I don’t use setwd or rm(list=ls(), instead prefering to make sure RStudio never saves my workspace on exit, habitually restarting R, and using ProjectTemplate for caching, loading and munging. I like the workflow that ProjectTemplate sets up for you. Here’s how I typically use it.
Starting clean, I throw all my data into subfolders within the data folder. I set the recursive data loading to false in the global.dcf confg file, and create .R scripts within data to write code to load the data files. I do this rather than rely on automatic data loading by file type because files are often never as clean as I need them to be. Using scripts, I can use data.table::fread or readxl easily, supply column types up front, filter out unneeded columns, and work through whatever other ugly data steps are required.
Once I have the data loaded, I’ll restart R, load the project, and use the caching function to have ProjectTemplate automatically cache all the files it loads. There are some quirks, such as having to use dots instead of underlines in the object names, but that’s tolerable if only slightly annoying.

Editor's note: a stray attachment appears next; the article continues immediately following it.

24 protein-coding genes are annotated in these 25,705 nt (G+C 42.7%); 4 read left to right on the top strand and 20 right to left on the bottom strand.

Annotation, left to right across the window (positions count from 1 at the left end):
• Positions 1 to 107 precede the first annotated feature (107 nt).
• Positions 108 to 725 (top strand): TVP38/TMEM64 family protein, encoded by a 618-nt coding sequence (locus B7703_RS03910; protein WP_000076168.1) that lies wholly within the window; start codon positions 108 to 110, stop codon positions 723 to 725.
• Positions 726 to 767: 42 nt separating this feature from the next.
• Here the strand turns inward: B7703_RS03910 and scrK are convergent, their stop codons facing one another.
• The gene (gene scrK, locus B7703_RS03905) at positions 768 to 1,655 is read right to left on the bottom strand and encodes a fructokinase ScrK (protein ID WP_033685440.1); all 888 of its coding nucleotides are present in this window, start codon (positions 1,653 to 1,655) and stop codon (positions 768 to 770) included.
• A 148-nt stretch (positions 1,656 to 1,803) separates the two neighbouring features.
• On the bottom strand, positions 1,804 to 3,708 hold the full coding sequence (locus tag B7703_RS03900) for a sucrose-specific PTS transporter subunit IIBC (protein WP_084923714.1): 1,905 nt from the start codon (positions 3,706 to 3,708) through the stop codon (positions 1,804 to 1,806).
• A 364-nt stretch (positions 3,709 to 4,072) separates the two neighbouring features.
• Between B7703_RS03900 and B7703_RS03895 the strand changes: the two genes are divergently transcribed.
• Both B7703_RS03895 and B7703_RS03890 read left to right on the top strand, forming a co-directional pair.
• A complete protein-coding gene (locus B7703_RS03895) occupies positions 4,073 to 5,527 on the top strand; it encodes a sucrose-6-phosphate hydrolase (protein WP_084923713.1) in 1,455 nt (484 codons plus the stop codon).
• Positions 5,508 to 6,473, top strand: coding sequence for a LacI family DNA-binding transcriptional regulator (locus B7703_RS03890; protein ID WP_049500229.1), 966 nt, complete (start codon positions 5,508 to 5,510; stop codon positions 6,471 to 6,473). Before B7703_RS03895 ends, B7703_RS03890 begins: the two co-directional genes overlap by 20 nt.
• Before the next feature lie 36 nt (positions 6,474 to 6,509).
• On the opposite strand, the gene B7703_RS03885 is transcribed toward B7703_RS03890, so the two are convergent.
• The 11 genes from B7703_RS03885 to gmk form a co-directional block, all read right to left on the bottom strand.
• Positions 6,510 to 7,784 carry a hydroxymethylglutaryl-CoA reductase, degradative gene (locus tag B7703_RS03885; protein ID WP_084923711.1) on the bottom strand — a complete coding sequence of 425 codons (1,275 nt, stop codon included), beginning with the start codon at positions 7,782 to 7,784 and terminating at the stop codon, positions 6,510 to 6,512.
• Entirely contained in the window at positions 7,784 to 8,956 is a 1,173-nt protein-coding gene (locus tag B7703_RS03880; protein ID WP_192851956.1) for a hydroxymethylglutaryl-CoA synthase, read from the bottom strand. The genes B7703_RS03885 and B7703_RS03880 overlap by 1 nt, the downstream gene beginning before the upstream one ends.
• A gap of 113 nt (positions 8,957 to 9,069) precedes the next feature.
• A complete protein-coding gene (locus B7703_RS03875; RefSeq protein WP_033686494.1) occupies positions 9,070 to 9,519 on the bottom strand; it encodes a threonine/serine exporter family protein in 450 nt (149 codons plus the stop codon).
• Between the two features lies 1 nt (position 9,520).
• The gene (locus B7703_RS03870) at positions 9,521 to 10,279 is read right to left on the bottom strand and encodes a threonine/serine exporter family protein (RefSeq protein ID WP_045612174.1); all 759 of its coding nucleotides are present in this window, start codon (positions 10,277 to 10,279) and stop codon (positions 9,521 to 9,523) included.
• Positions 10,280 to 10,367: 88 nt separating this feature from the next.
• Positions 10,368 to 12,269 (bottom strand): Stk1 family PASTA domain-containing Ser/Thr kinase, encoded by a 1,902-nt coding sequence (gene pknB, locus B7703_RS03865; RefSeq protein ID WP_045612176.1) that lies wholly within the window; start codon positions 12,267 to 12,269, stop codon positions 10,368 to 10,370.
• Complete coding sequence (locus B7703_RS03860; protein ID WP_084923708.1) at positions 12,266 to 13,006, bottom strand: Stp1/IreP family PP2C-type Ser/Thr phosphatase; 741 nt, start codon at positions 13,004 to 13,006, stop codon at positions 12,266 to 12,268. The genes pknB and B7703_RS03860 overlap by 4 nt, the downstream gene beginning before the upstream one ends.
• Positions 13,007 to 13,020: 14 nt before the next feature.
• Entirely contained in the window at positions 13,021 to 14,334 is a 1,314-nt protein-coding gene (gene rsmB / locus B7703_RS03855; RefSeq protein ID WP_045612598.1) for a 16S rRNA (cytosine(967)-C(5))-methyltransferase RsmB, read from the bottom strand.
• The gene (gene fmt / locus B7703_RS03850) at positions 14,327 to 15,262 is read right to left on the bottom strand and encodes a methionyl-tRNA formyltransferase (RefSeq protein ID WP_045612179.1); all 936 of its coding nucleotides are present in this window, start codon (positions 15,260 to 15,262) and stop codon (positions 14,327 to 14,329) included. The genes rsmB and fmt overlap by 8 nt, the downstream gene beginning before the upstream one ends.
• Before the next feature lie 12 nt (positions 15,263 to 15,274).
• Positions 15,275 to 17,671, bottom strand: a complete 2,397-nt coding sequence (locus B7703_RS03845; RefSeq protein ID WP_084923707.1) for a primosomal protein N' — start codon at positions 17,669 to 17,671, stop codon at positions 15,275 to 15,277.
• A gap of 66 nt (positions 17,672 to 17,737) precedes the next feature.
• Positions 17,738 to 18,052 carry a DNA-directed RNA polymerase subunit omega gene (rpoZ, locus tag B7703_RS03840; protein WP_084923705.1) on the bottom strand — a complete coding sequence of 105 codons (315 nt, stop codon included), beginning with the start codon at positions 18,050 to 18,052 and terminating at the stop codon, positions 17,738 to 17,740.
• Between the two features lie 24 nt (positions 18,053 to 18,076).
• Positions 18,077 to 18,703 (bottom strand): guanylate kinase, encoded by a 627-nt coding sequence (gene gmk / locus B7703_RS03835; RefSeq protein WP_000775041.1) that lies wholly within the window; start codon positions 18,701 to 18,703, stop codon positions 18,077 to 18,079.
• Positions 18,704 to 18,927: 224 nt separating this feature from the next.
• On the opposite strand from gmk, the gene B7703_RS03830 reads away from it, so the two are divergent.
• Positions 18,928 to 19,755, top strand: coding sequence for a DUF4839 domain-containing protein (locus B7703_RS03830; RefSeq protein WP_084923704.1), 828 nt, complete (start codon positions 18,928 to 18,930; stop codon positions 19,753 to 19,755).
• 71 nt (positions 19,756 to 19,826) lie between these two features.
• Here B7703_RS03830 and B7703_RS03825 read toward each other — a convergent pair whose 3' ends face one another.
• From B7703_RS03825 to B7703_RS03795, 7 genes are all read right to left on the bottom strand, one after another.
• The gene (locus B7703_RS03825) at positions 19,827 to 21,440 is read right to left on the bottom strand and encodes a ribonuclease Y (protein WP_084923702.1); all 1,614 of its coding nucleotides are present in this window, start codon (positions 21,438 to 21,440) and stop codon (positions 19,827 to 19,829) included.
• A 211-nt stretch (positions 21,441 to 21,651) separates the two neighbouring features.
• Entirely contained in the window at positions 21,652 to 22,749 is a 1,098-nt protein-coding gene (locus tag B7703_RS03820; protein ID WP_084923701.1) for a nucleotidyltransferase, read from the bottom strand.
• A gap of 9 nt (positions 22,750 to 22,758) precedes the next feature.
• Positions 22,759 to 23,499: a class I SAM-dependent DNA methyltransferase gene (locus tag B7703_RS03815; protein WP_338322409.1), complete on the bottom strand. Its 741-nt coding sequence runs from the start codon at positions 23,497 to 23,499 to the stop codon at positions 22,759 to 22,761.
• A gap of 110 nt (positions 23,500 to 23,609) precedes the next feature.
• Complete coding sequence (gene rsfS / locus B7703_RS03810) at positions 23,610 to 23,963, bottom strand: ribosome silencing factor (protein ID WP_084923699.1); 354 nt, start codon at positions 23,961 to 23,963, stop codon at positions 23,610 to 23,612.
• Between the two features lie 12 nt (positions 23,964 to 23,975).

From there, I set the data loading config to FALSE, so I don’t accidentally start loading data anymore, and then work on munging. There is where I start to add more cache(’…’) commands, usually after any major munging step. I might use rm as well to remove the original datasets from the global environment if they’re no longer needed. I tend not to overwrite existing objects (I find I regret that every time I do).
Once munging is complete, I’ll set munging to FALSE in the global config yet again. Restart R, and start to do analysis. Every new analysis will use load.project() to load cached entries, though I can override that by setting cache loading to FALSE, and loading only particular objects if needed. Ideally, all datasets are in such a state that analyzing them becomes trivial compared to the real hard work, importing and munging.